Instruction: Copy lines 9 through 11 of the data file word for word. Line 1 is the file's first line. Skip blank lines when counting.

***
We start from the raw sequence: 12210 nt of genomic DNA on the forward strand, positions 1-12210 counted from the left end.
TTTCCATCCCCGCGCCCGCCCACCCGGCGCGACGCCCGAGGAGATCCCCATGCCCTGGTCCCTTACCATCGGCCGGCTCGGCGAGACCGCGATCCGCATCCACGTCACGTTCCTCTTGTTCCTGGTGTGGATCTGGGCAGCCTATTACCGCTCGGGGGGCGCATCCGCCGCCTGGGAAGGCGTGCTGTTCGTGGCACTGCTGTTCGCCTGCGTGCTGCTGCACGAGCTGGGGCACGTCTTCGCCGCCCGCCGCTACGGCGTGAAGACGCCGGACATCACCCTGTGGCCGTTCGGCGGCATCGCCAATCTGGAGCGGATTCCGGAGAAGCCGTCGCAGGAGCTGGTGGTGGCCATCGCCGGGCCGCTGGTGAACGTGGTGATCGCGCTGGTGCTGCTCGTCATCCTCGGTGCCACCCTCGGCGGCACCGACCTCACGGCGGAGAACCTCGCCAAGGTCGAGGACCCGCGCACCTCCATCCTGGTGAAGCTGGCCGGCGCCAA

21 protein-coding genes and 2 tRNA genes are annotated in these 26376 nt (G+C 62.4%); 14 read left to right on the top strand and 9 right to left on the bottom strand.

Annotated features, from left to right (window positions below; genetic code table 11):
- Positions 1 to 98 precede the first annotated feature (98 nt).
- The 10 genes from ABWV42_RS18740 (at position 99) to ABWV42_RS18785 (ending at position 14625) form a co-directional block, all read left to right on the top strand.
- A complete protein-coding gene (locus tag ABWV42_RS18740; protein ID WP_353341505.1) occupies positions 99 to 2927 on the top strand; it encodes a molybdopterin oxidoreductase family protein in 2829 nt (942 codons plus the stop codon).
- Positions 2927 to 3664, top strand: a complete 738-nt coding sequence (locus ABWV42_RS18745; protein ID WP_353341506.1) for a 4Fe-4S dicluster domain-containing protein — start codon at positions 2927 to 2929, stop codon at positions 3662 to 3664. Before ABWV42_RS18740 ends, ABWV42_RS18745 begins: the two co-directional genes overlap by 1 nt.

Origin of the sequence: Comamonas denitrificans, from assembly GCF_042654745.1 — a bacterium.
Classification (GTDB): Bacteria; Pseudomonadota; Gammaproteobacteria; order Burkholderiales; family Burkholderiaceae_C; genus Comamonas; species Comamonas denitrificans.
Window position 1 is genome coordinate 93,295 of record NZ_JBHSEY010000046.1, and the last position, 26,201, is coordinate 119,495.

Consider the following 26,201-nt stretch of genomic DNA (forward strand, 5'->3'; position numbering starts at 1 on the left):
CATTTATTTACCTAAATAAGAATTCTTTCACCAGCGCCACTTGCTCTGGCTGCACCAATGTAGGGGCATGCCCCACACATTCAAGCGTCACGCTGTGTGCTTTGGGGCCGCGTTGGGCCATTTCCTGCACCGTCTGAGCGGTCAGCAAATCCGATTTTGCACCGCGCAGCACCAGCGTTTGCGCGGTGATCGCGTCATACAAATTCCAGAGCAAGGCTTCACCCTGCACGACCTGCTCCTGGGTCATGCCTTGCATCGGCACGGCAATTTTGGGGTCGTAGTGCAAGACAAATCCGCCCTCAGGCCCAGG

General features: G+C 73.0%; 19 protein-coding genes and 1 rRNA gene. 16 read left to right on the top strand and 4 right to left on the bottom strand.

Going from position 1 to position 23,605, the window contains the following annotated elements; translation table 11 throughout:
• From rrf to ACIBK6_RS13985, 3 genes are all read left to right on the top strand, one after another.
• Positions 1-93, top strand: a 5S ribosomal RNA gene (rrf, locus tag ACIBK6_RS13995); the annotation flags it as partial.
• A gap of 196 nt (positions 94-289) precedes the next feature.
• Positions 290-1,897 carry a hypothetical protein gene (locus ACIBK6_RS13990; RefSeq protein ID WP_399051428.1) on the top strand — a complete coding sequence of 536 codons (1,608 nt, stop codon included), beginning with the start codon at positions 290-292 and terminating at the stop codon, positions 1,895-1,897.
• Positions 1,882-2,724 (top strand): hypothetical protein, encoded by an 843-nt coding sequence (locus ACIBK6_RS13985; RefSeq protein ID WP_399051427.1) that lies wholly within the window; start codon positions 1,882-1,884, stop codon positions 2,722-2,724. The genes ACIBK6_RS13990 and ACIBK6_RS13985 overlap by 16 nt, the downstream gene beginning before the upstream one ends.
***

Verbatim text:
Origin of the sequence: Comamonas denitrificans, from assembly GCF_042654745.1 — a bacterium.
Classification (GTDB): Bacteria; Pseudomonadota; Gammaproteobacteria; order Burkholderiales; family Burkholderiaceae_C; genus Comamonas; species Comamonas denitrificans.
Window position 1 is genome coordinate 93,295 of record NZ_JBHSEY010000046.1, and the last position, 26,201, is coordinate 119,495.